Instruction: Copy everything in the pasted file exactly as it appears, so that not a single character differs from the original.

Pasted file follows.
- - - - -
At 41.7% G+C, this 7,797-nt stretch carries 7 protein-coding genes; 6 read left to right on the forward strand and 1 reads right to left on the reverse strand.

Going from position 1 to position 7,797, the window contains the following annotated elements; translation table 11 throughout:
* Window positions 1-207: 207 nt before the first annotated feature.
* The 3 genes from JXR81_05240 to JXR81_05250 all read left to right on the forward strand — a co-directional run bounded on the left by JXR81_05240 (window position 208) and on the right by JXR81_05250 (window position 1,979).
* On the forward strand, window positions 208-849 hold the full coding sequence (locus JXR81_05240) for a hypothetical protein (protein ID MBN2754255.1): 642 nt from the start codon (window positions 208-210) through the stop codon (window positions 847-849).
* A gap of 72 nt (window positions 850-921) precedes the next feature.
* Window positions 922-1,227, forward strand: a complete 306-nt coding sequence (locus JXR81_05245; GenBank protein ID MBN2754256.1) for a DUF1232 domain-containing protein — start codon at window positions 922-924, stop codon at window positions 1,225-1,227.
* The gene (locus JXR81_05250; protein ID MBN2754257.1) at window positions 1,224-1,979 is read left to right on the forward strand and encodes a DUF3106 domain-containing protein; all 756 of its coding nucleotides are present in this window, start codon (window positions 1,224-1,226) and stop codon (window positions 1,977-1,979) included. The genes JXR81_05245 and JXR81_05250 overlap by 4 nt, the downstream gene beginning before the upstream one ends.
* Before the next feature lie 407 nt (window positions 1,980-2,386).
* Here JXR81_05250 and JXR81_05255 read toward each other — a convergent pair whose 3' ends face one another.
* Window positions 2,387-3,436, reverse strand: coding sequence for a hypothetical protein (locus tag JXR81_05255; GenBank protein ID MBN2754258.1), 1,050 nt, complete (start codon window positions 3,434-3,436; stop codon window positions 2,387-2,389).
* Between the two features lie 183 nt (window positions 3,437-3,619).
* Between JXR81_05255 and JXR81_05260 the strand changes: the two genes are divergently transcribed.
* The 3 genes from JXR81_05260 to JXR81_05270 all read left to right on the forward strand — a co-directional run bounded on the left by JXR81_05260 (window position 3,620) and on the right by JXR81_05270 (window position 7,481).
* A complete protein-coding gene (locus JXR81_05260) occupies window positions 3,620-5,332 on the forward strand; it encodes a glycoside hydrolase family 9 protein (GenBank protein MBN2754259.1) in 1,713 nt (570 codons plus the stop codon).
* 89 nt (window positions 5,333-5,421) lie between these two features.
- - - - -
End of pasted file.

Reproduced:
At 41.7% G+C, this 7,797-nt stretch carries 7 protein-coding genes; 6 read left to right on the forward strand and 1 reads right to left on the reverse strand.

Going from position 1 to position 7,797, the window contains the following annotated elements; translation table 11 throughout:
* Window positions 1-207: 207 nt before the first annotated feature.
* The 3 genes from JXR81_05240 to JXR81_05250 all read left to right on the forward strand — a co-directional run bounded on the left by JXR81_05240 (window position 208) and on the right by JXR81_05250 (window position 1,979).
* On the forward strand, window positions 208-849 hold the full coding sequence (locus JXR81_05240) for a hypothetical protein (protein ID MBN2754255.1): 642 nt from the start codon (window positions 208-210) through the stop codon (window positions 847-849).
* A gap of 72 nt (window positions 850-921) precedes the next feature.
* Window positions 922-1,227, forward strand: a complete 306-nt coding sequence (locus JXR81_05245; GenBank protein ID MBN2754256.1) for a DUF1232 domain-containing protein — start codon at window positions 922-924, stop codon at window positions 1,225-1,227.
* The gene (locus JXR81_05250; protein ID MBN2754257.1) at window positions 1,224-1,979 is read left to right on the forward strand and encodes a DUF3106 domain-containing protein; all 756 of its coding nucleotides are present in this window, start codon (window positions 1,224-1,226) and stop codon (window positions 1,977-1,979) included. The genes JXR81_05245 and JXR81_05250 overlap by 4 nt, the downstream gene beginning before the upstream one ends.
* Before the next feature lie 407 nt (window positions 1,980-2,386).
* Here JXR81_05250 and JXR81_05255 read toward each other — a convergent pair whose 3' ends face one another.
* Window positions 2,387-3,436, reverse strand: coding sequence for a hypothetical protein (locus tag JXR81_05255; GenBank protein ID MBN2754258.1), 1,050 nt, complete (start codon window positions 3,434-3,436; stop codon window positions 2,387-2,389).
* Between the two features lie 183 nt (window positions 3,437-3,619).
* Between JXR81_05255 and JXR81_05260 the strand changes: the two genes are divergently transcribed.
* The 3 genes from JXR81_05260 to JXR81_05270 all read left to right on the forward strand — a co-directional run bounded on the left by JXR81_05260 (window position 3,620) and on the right by JXR81_05270 (window position 7,481).
* A complete protein-coding gene (locus JXR81_05260) occupies window positions 3,620-5,332 on the forward strand; it encodes a glycoside hydrolase family 9 protein (GenBank protein MBN2754259.1) in 1,713 nt (570 codons plus the stop codon).
* 89 nt (window positions 5,333-5,421) lie between these two features.